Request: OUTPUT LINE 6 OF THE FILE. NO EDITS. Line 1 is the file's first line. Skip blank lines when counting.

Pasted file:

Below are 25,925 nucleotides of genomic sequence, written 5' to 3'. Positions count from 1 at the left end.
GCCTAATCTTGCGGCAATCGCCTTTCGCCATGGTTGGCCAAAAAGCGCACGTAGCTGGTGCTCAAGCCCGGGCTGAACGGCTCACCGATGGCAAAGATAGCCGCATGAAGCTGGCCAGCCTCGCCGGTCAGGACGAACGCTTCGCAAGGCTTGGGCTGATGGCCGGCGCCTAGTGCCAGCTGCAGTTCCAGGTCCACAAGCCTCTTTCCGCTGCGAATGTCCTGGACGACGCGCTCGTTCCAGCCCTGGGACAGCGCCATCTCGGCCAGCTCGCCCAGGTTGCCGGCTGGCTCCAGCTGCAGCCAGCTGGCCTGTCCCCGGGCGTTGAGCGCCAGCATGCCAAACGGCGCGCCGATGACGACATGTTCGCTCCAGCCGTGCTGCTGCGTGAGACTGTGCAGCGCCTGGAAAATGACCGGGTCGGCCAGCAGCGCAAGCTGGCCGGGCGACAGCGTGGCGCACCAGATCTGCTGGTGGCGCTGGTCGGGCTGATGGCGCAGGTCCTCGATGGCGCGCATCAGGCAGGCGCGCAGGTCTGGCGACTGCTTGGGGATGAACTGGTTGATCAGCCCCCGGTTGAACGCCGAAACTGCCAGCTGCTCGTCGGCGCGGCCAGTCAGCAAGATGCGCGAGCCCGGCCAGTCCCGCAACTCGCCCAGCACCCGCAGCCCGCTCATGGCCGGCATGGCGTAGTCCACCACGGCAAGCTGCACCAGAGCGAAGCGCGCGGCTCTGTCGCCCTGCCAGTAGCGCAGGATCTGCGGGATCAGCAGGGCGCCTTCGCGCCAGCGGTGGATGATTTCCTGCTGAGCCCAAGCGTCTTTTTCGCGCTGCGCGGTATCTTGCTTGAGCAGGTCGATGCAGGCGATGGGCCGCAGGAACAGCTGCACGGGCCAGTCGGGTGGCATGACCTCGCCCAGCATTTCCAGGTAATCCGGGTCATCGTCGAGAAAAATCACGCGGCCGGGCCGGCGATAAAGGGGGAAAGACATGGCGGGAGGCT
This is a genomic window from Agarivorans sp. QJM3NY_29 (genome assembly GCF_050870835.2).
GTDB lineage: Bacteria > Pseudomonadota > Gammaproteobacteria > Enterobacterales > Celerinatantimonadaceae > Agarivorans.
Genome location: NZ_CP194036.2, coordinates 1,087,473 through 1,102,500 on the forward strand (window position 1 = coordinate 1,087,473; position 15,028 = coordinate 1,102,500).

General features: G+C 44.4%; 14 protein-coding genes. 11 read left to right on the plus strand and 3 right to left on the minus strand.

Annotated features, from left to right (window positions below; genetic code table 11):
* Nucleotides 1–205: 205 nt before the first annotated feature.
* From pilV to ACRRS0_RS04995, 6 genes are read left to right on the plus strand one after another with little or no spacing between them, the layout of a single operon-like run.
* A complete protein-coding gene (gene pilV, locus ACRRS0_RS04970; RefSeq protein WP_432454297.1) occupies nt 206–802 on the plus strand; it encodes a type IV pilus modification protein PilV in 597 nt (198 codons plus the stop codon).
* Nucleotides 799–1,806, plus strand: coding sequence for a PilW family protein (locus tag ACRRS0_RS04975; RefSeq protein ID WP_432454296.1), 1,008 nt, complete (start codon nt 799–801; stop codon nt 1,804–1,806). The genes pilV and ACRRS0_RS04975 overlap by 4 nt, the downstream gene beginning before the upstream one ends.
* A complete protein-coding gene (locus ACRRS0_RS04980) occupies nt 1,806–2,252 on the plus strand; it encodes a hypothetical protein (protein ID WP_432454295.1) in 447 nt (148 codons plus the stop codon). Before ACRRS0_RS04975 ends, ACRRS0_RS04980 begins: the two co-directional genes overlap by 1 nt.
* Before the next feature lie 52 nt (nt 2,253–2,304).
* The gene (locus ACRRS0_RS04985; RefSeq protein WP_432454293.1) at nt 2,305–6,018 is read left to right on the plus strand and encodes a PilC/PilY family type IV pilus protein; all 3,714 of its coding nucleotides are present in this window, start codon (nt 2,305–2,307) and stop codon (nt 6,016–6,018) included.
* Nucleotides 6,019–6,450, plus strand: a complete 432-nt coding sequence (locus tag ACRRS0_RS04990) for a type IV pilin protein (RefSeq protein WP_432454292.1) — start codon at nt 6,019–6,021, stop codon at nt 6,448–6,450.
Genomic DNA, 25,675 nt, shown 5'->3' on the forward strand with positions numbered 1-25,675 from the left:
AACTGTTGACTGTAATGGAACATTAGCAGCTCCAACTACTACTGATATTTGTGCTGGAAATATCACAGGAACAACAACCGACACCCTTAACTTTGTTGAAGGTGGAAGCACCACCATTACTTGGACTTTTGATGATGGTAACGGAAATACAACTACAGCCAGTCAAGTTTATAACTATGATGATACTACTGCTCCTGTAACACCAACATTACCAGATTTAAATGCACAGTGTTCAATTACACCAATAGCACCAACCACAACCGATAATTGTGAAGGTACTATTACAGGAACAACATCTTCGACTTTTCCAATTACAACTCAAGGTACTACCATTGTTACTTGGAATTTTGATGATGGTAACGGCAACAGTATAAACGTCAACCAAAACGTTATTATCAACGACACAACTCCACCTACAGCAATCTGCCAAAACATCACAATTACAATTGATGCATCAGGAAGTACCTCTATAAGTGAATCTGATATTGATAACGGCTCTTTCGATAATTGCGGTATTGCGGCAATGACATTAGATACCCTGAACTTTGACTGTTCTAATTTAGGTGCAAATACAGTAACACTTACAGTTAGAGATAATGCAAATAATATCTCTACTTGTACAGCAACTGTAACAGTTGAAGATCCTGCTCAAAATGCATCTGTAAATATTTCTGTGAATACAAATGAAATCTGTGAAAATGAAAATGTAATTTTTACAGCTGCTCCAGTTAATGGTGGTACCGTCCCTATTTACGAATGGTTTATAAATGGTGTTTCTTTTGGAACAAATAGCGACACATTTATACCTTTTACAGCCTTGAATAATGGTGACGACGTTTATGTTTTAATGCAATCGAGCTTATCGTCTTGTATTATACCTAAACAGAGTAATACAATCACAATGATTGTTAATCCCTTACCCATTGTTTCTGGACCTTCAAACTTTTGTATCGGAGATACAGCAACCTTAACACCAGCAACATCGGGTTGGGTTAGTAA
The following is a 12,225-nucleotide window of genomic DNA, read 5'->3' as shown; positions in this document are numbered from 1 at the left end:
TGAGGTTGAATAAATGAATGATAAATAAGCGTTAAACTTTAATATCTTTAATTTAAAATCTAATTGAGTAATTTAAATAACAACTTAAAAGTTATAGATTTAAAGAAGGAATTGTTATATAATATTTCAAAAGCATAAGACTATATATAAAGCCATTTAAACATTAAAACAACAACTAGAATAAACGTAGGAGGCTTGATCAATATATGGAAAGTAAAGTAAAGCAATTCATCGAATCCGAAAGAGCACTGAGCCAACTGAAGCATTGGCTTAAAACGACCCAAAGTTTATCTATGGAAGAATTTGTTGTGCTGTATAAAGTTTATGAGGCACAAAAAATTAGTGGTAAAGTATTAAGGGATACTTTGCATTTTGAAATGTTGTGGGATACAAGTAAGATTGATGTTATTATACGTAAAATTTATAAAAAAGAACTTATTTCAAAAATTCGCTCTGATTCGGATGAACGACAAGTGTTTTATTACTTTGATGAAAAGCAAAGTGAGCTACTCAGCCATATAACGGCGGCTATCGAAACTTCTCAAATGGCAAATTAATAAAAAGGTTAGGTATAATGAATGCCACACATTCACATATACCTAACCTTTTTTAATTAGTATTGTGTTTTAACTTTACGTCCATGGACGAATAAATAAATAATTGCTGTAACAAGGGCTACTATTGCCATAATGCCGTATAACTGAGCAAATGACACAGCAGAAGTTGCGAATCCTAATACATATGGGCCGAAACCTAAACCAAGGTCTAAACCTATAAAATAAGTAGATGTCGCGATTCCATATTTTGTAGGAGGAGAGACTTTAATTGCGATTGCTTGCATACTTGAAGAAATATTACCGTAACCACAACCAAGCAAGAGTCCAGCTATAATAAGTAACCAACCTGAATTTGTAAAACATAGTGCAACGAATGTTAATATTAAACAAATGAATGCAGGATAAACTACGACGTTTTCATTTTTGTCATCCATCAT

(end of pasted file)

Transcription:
General features: G+C 44.4%; 14 protein-coding genes. 11 read left to right on the plus strand and 3 right to left on the minus strand.